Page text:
A cold hard truth about recruitment

Whether intentional or not, I have noticed a trend recently of some prominent computer industry folks try to spell out to programmers that non-technical skills are important when looking for work. Normally these tend to be along the lines of “improving communication skills” or “try not to look like you have Asperger’s”. 

Then, from Joel Spolsky came the first piece of résumé advice I could believe in: “you may want to highlight the Banging Out Code parts of your experience”.  Over the years I have heard numerous recruiters (both agencies and direct employers) say things like “People skills are important”, “some technical deficiencies can be overlooked for the right candidate”.  Baloney! I have been on both sides of the fence (i.e. looking for work and looking for programmers) and I have never seen any proof of that.  Despite the common-sense that suggests if you put an intelligent eager person into a position that they will succeed, the person with the right set of skills on paper will get the nod.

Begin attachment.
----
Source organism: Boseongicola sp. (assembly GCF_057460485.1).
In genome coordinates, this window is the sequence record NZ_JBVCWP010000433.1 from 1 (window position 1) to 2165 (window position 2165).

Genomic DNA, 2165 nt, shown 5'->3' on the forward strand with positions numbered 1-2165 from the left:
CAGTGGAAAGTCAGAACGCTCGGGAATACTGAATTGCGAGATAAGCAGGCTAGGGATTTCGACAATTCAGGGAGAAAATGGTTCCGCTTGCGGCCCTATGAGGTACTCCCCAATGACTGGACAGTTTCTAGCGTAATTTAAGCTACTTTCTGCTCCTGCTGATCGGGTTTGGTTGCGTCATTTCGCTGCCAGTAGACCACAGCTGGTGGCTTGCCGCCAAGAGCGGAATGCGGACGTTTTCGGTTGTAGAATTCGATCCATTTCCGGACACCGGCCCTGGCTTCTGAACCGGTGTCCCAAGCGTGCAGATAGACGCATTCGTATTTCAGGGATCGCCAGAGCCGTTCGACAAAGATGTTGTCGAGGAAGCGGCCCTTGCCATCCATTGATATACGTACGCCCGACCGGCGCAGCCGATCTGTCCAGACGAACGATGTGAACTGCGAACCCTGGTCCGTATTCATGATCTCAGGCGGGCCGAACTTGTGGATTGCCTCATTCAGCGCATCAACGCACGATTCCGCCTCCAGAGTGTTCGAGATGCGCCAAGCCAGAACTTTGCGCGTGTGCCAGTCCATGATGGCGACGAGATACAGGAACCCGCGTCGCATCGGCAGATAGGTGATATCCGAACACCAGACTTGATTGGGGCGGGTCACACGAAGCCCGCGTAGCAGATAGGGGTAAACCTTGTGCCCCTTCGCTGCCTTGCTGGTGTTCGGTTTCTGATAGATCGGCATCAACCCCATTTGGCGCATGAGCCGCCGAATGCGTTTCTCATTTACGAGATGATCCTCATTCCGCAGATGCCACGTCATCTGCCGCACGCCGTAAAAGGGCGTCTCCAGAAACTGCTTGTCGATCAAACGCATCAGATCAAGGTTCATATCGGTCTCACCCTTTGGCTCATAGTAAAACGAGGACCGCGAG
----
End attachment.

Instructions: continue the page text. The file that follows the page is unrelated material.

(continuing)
I guess this is a sign of risk-minimisation.  If the person has the right skills on paper, then the only risk is whether or not they can apply themselves effectively in the environment a company offers.  This is going to be a risk, no matter who you take on, so why not take the approach of choosing the candidate who ticks the most boxes?

The simple reason this approach is used may lie in the fact that there simply needs to be a fast and effective filter.  Too many candidates apply for any and every IT job.  For this reason a brutal skills filter needs to be used to narrow the search. 

If you are looking for employment, take the time to look for the right job and not apply for every job.    Do not lie to yourself, or a prospective employer and do your homework on determining how aligned an employer is with your own goals.

If you are looking to hire a new programmer, take the time to make sure you spell out the exact needs that you are looking for in a candidate. Make your requirements as clear as possible listing them in order of importance.  If you list a skill as optional, that is what it is.  Just because someone does not have that skill should not put them at a major disadvantage to someone who does.

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